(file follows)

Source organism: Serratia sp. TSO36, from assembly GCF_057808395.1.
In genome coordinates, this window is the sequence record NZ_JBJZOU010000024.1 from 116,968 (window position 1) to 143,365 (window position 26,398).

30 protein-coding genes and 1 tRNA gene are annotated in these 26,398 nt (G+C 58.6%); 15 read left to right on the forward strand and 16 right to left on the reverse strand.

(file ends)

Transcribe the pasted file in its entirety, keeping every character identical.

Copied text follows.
Source organism: Serratia sp. TSO36, from assembly GCF_057808395.1.
In genome coordinates, this window is the sequence record NZ_JBJZOU010000024.1 from 116,968 (window position 1) to 143,365 (window position 26,398).

30 protein-coding genes and 1 tRNA gene are annotated in these 26,398 nt (G+C 58.6%); 15 read left to right on the forward strand and 16 right to left on the reverse strand.